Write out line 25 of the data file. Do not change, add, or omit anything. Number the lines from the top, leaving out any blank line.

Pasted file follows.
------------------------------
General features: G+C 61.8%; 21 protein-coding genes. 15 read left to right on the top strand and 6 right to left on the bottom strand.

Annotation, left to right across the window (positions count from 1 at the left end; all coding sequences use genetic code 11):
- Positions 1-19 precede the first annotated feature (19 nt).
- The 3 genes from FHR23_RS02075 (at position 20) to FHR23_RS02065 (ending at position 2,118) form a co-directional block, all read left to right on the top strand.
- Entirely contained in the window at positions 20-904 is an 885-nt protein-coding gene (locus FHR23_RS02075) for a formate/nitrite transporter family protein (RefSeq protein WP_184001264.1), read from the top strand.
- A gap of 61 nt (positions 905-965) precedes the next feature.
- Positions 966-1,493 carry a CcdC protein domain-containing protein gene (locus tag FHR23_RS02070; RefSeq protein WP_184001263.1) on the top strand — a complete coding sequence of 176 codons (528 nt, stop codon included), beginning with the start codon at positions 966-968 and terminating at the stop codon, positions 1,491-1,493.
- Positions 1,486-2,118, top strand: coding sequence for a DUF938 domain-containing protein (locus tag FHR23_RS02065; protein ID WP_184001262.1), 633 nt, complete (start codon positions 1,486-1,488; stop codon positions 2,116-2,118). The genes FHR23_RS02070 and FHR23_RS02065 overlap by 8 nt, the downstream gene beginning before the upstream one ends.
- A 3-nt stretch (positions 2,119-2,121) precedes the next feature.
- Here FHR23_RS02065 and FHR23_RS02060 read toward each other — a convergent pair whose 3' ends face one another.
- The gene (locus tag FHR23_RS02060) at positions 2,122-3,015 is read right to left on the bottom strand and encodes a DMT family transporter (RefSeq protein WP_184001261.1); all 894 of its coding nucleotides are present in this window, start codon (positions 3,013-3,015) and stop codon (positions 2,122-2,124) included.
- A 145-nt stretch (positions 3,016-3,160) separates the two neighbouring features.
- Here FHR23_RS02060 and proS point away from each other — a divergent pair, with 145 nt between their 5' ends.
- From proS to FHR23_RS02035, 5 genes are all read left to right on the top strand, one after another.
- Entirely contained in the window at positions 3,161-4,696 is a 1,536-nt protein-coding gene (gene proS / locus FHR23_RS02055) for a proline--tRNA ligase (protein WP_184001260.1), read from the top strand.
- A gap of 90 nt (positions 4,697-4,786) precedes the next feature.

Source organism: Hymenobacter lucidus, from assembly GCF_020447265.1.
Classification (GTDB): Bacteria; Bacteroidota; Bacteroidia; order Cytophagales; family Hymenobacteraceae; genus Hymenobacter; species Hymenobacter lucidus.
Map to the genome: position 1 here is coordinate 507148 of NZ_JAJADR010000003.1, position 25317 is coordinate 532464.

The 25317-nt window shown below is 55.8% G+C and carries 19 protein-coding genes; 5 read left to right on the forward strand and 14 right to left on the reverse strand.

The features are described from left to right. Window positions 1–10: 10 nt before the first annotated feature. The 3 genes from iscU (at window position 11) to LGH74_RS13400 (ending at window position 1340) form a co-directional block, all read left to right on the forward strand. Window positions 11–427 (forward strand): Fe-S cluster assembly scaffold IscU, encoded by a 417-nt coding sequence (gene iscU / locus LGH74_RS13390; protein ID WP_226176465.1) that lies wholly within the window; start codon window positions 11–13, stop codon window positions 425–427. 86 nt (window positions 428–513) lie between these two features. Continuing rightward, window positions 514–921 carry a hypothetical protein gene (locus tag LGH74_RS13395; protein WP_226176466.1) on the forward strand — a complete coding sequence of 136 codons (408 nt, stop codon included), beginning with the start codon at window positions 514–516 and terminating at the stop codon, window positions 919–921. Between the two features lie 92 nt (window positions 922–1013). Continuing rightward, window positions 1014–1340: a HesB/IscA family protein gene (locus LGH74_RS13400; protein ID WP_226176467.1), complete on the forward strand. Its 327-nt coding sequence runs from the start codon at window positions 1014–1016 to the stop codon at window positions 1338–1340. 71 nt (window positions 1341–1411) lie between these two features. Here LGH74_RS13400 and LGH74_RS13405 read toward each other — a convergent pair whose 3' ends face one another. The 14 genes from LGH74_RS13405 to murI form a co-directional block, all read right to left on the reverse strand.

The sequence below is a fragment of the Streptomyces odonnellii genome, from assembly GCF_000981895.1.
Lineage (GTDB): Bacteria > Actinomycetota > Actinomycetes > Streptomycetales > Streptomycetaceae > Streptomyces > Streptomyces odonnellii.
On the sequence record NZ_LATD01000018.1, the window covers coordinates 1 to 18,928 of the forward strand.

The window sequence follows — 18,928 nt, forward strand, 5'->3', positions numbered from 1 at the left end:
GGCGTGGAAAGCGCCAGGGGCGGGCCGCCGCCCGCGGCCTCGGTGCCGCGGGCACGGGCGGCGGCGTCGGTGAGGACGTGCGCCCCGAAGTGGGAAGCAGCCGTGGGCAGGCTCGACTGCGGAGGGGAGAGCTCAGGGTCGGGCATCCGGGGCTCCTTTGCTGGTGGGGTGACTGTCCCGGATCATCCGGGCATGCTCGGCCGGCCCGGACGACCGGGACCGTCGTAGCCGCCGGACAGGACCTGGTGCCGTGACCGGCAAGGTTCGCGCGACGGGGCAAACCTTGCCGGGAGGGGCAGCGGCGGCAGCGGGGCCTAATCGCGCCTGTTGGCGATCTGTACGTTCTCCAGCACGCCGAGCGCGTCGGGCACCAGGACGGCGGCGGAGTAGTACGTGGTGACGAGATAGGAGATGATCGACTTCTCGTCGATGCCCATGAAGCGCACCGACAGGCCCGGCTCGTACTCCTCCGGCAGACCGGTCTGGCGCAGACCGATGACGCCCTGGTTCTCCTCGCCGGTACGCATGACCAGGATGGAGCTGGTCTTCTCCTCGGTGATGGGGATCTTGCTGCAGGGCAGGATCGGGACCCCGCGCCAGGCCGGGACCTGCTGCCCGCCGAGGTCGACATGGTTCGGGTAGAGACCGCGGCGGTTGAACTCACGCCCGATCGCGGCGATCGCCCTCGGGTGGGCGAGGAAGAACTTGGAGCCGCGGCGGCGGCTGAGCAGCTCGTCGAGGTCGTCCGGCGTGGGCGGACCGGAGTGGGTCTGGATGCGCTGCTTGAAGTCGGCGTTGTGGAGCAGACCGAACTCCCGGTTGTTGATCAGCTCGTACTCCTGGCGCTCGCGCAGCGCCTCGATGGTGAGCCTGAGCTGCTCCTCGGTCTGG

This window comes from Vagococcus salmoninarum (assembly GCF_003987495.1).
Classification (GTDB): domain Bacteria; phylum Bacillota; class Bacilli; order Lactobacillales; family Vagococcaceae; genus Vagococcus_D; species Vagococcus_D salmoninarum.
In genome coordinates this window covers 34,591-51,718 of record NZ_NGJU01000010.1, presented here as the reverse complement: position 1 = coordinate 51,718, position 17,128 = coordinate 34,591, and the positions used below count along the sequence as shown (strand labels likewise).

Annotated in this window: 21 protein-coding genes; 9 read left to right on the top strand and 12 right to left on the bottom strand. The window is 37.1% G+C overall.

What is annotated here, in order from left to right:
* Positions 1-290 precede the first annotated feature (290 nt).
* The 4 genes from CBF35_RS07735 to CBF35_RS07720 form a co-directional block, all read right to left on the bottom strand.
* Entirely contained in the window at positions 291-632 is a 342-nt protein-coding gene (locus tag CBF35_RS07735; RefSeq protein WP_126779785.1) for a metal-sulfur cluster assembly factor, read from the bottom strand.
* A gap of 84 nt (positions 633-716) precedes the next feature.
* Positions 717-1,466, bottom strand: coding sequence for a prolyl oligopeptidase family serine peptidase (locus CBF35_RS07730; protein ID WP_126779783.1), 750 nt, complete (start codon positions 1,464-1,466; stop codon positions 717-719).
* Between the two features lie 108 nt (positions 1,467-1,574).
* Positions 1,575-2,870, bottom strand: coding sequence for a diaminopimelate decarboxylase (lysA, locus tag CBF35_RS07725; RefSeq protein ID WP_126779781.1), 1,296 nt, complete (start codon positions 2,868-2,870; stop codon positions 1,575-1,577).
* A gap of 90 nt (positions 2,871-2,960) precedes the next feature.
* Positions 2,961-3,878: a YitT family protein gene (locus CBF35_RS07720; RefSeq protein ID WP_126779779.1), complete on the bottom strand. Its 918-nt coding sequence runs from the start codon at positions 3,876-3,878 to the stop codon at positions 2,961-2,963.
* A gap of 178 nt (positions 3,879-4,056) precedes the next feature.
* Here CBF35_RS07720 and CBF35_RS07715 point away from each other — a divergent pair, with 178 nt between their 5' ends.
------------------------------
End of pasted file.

The window sequence follows — 18,928 nt, forward strand, 5'->3', positions numbered from 1 at the left end: